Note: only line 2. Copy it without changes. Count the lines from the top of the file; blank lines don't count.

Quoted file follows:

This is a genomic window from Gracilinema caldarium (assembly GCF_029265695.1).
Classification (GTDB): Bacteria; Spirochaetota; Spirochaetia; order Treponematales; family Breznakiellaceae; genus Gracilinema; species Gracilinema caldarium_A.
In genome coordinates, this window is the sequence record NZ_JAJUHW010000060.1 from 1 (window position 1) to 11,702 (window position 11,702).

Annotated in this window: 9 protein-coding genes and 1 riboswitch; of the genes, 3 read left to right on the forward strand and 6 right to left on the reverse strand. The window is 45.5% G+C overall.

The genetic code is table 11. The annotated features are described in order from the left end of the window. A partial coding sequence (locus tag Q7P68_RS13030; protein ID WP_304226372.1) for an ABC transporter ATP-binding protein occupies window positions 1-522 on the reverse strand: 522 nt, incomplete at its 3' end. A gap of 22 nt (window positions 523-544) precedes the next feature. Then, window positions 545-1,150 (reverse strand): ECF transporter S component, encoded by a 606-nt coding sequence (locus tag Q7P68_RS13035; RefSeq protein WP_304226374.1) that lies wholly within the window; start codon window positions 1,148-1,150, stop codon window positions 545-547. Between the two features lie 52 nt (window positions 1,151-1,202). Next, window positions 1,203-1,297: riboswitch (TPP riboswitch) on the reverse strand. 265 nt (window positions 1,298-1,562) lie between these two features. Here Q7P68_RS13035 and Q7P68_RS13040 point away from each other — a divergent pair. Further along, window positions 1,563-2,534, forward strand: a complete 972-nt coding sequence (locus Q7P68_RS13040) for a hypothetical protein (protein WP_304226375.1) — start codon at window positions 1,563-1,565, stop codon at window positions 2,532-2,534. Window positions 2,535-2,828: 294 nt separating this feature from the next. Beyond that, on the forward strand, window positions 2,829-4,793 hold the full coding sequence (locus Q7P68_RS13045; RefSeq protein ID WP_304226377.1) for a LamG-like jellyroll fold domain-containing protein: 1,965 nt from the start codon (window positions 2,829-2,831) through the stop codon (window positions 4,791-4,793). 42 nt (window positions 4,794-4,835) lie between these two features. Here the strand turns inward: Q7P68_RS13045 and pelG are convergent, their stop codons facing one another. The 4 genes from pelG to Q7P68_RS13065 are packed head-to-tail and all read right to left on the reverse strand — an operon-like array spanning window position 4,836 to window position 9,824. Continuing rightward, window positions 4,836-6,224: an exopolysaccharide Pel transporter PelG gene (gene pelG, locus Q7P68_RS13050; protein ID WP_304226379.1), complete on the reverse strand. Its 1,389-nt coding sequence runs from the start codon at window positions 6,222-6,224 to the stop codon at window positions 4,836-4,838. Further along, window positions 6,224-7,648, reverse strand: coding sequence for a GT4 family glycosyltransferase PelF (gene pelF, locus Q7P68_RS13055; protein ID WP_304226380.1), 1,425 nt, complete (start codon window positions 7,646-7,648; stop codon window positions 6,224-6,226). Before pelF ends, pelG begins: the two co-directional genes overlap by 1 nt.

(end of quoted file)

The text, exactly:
Classification (GTDB): Bacteria; Spirochaetota; Spirochaetia; order Treponematales; family Breznakiellaceae; genus Gracilinema; species Gracilinema caldarium_A.